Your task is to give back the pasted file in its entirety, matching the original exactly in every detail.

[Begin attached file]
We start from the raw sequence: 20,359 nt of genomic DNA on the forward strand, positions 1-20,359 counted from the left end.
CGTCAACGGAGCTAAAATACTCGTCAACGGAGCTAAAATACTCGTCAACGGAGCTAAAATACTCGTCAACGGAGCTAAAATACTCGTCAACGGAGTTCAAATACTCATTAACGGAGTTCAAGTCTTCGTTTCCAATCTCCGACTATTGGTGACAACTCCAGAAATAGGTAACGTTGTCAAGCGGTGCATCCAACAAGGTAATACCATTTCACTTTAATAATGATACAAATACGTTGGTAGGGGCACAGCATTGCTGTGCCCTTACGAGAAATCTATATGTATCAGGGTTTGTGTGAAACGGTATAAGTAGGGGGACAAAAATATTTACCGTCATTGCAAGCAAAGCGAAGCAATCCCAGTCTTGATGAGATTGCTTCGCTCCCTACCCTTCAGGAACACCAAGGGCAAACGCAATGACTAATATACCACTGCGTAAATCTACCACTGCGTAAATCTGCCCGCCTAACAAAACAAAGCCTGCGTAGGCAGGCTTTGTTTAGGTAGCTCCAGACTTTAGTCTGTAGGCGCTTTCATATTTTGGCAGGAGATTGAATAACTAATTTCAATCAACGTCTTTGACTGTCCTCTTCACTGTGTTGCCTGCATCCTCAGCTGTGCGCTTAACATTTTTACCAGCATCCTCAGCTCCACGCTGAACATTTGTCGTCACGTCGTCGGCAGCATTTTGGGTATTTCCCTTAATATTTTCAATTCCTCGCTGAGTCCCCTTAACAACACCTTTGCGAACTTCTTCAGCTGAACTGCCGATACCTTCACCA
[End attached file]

We start from the raw sequence: 20,359 nt of genomic DNA on the forward strand, positions 1-20,359 counted from the left end.
CGTCAACGGAGCTAAAATACTCGTCAACGGAGCTAAAATACTCGTCAACGGAGCTAAAATACTCGTCAACGGAGCTAAAATACTCGTCAACGGAGTTCAAATACTCATTAACGGAGTTCAAGTCTTCGTTTCCAATCTCCGACTATTGGTGACAACTCCAGAAATAGGTAACGTTGTCAAGCGGTGCATCCAACAAGGTAATACCATTTCACTTTAATAATGATACAAATACGTTGGTAGGGGCACAGCATTGCTGTGCCCTTACGAGAAATCTATATGTATCAGGGTTTGTGTGAAACGGTATAAGTAGGGGGACAAAAATATTTACCGTCATTGCAAGCAAAGCGAAGCAATCCCAGTCTTGATGAGATTGCTTCGCTCCCTACCCTTCAGGAACACCAAGGGCAAACGCAATGACTAATATACCACTGCGTAAATCTACCACTGCGTAAATCTGCCCGCCTAACAAAACAAAGCCTGCGTAGGCAGGCTTTGTTTAGGTAGCTCCAGACTTTAGTCTGTAGGCGCTTTCATATTTTGGCAGGAGATTGAATAACTAATTTCAATCAACGTCTTTGACTGTCCTCTTCACTGTGTTGCCTGCATCCTCAGCTGTGCGCTTAACATTTTTACCAGCATCCTCAGCTCCACGCTGAACATTTGTCGTCACGTCGTCGGCAGCATTTTGGGTATTTCCCTTAATATTTTCAATTCCTCGCTGAGTCCCCTTAACAACACCTTTGCGAACTTCTTCAGCTGAACTGCCGATACCTTCACCA